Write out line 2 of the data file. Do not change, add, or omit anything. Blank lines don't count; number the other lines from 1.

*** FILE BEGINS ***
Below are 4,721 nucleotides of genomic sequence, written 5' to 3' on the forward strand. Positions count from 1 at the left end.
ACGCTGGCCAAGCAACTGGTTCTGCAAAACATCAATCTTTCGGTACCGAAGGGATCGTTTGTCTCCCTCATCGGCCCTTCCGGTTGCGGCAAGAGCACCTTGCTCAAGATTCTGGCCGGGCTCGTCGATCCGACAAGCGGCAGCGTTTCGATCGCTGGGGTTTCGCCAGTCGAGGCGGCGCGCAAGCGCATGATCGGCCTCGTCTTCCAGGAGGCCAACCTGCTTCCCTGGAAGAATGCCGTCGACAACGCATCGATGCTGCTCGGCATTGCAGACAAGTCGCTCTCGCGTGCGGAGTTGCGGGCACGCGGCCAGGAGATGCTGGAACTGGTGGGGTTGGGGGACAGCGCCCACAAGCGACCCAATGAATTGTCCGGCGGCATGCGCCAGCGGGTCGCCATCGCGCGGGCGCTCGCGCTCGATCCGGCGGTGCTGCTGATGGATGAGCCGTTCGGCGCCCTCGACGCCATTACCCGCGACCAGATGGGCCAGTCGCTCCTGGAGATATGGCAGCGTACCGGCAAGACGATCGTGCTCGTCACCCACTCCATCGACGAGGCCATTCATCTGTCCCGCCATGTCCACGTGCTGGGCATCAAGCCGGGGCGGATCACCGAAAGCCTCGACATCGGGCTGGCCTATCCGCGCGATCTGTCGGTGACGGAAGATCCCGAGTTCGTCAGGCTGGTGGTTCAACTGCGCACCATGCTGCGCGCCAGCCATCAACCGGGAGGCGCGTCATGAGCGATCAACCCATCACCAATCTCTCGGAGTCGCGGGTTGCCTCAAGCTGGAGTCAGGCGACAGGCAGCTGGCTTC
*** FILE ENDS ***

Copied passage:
ACGCTGGCCAAGCAACTGGTTCTGCAAAACATCAATCTTTCGGTACCGAAGGGATCGTTTGTCTCCCTCATCGGCCCTTCCGGTTGCGGCAAGAGCACCTTGCTCAAGATTCTGGCCGGGCTCGTCGATCCGACAAGCGGCAGCGTTTCGATCGCTGGGGTTTCGCCAGTCGAGGCGGCGCGCAAGCGCATGATCGGCCTCGTCTTCCAGGAGGCCAACCTGCTTCCCTGGAAGAATGCCGTCGACAACGCATCGATGCTGCTCGGCATTGCAGACAAGTCGCTCTCGCGTGCGGAGTTGCGGGCACGCGGCCAGGAGATGCTGGAACTGGTGGGGTTGGGGGACAGCGCCCACAAGCGACCCAATGAATTGTCCGGCGGCATGCGCCAGCGGGTCGCCATCGCGCGGGCGCTCGCGCTCGATCCGGCGGTGCTGCTGATGGATGAGCCGTTCGGCGCCCTCGACGCCATTACCCGCGACCAGATGGGCCAGTCGCTCCTGGAGATATGGCAGCGTACCGGCAAGACGATCGTGCTCGTCACCCACTCCATCGACGAGGCCATTCATCTGTCCCGCCATGTCCACGTGCTGGGCATCAAGCCGGGGCGGATCACCGAAAGCCTCGACATCGGGCTGGCCTATCCGCGCGATCTGTCGGTGACGGAAGATCCCGAGTTCGTCAGGCTGGTGGTTCAACTGCGCACCATGCTGCGCGCCAGCCATCAACCGGGAGGCGCGTCATGAGCGATCAACCCATCACCAATCTCTCGGAGTCGCGGGTTGCCTCAAGCTGGAGTCAGGCGACAGGCAGCTGGCTTC